Last Updated on November 15, 2020 by Theodore Spaulding
If you are involved in a traffic collision, and if you file a property damage claim to have your vehicle repaired, you may be leaving money on the table. This is a where an Atlanta car accident law firm can help.
In the state of Georgia, if your vehicle is damaged after a collision and you have the vehicle repaired – that is, the vehicle was not a total loss – you have the right to a property damage claim for repairs, but you also have the right to a “diminished value” claim.
How Do Diminished Value Claims Work?
Diminished value is a second damage claim that you have if your vehicle is repaired after an accident. If your vehicle is a total loss, you will not have a diminished value claim, but you will instead have a claim for the market value of your vehicle at the time of the collision.
On the other hand, if you have the vehicle repaired, you have a right to make two claims:
- a claim for the repair of the vehicle, which should completely cover your repair expenses
- a claim called “diminished value”
How is Diminished Value Defined and Determined?
Here’s what diminished value is. Think of CARFAX, which maintains a comprehensive vehicle history database using information from every state’s Department of Motor Vehicles. When you sell a vehicle, anyone can find the vehicle on CARFAX to determine if it has been in an accident.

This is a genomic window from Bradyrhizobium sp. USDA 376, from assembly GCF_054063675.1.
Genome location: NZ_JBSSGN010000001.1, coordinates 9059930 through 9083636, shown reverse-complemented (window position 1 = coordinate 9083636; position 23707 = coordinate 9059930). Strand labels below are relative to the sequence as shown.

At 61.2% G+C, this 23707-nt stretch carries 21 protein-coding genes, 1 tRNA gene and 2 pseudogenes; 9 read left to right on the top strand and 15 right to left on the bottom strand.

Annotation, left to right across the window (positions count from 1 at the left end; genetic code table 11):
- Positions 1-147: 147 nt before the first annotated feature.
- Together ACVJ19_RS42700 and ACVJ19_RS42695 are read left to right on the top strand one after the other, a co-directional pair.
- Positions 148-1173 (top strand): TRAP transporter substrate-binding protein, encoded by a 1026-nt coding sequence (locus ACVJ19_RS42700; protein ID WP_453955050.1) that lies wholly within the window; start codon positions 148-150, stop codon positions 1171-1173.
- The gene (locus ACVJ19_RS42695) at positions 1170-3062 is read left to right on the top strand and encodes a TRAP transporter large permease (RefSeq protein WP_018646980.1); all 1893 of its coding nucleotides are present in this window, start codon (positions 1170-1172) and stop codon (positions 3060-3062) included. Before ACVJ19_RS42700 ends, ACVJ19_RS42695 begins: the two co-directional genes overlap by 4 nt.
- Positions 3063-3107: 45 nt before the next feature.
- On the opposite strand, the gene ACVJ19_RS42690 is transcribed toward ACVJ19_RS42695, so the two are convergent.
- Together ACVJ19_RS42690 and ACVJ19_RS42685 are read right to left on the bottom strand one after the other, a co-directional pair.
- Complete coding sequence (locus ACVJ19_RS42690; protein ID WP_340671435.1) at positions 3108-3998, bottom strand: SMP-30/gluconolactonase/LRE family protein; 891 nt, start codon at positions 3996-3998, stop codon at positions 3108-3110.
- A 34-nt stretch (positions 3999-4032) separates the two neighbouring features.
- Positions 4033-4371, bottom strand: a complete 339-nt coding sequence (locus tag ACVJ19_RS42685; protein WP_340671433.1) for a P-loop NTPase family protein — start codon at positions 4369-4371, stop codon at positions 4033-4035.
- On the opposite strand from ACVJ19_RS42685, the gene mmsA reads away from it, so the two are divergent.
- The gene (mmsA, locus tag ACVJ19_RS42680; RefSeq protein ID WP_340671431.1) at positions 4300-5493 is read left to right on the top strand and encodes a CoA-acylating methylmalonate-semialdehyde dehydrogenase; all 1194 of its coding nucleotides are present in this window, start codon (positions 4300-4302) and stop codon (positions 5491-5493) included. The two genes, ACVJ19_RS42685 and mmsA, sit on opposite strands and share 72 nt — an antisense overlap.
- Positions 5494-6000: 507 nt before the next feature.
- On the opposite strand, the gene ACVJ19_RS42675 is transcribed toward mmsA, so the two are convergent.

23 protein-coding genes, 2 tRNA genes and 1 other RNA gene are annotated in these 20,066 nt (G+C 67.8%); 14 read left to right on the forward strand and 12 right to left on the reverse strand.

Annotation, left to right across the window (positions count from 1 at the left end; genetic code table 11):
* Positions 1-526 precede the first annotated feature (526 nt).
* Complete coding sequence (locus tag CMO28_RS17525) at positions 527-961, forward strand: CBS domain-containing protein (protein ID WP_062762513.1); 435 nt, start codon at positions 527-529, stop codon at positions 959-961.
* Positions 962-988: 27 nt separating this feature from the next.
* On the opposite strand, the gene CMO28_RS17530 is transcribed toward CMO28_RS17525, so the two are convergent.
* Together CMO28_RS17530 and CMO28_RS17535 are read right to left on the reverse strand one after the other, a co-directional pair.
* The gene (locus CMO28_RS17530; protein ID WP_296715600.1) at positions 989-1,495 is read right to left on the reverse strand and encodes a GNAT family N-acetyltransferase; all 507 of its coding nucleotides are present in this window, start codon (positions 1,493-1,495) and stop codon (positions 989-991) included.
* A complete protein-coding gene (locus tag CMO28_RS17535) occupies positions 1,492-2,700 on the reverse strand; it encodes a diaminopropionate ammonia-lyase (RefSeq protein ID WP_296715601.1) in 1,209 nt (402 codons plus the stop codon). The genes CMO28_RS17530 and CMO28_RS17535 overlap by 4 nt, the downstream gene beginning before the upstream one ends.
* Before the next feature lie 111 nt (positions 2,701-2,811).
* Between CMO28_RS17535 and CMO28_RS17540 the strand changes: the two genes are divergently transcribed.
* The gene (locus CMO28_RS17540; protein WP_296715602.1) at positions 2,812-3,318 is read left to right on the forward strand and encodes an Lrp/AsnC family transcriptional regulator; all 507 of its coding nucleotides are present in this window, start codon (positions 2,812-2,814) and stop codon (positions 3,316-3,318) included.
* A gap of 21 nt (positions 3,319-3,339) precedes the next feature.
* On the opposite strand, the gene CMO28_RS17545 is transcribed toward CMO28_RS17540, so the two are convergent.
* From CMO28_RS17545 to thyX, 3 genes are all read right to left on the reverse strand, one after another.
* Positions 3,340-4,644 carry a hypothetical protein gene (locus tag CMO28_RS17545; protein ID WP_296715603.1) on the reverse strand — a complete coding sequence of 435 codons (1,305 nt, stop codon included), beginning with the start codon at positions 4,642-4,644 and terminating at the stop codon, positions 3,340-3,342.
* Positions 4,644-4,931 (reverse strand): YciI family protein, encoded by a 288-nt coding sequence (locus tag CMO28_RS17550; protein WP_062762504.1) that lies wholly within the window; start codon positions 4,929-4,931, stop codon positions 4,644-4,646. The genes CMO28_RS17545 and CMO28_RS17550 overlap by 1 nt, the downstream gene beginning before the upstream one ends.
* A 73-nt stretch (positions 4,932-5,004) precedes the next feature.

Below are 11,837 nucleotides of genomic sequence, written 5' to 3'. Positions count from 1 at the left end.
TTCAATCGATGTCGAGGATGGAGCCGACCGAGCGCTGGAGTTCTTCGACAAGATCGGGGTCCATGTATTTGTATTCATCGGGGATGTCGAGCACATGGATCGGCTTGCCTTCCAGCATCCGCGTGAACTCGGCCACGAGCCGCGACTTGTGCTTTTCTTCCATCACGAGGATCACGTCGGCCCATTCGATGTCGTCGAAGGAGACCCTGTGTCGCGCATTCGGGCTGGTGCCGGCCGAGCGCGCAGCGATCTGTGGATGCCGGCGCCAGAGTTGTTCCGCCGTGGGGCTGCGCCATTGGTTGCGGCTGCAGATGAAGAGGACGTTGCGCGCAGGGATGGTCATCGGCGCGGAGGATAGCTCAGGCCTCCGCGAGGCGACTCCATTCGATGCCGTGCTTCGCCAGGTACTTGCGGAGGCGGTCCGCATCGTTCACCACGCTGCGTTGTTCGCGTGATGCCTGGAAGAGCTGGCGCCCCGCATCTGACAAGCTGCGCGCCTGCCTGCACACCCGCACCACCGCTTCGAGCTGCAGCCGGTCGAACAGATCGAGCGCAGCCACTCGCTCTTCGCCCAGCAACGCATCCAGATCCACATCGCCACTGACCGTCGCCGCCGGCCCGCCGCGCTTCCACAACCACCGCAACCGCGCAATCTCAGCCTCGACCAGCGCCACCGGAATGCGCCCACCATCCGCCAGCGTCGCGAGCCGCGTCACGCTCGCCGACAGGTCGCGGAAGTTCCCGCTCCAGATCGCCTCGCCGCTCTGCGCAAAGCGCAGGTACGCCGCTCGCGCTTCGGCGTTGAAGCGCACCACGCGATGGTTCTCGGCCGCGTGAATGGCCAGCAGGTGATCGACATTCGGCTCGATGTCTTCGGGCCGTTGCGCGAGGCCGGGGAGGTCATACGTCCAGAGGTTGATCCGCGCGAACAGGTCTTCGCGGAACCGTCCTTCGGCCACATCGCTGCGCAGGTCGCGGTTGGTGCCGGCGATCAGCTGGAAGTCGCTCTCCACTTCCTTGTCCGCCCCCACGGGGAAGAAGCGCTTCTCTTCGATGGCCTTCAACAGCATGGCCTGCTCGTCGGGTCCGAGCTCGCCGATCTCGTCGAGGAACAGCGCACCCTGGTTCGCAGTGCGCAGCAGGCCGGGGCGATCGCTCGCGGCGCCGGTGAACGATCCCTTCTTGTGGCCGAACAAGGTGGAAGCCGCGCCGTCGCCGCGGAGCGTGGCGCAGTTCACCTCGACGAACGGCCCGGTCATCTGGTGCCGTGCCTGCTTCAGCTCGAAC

Naturally, even if a vehicle looks and runs great if a potential buyer knows that the vehicle has been in an accident, you will be offered less than you would be offered for the same vehicle if it had never been in a collision.
In other words, a collision automatically diminishes the value of a car, truck, or SUV. It doesn’t even matter if the repairs make a vehicle better than new – simply being in an accident reduces its worth.
Every driver in the state of Georgia should know about the right to make a diminished value claim. Every year, thousands of people in our state simply leave money on the table. It’s the equivalent of handing over your cash to an auto insurance company for no good reason.
What Does the Law Say About Diminished Value Claims?
Some automobile insurance companies in Georgia may tell you that diminished value is set by law at ten percent of the cost of the repairs. That simply is not what the law says. It is merely what some insurance companies tell some consumers because it’s the easy thing to do.
In fact, what you have is a right to the market value difference between a vehicle like yours that has never been in a wreck and your own vehicle after it has been in a wreck. Sometimes, the real diminished value of a vehicle after an accident can be a thousand dollars or even more.
Diminished value, however, can be difficult to determine fairly and accurately, so you may have to hire a diminished value expert. Google “diminished value,” and you will find plenty of diminished value experts here in Georgia.
When Should You Hire a Diminished Value Expert?
If an auto insurance company offers you only one or two hundred dollars for diminished value, but you believe that your diminished value claim may be worth far more, you will have to decide if hiring a diminished value expert is worth it in your own case.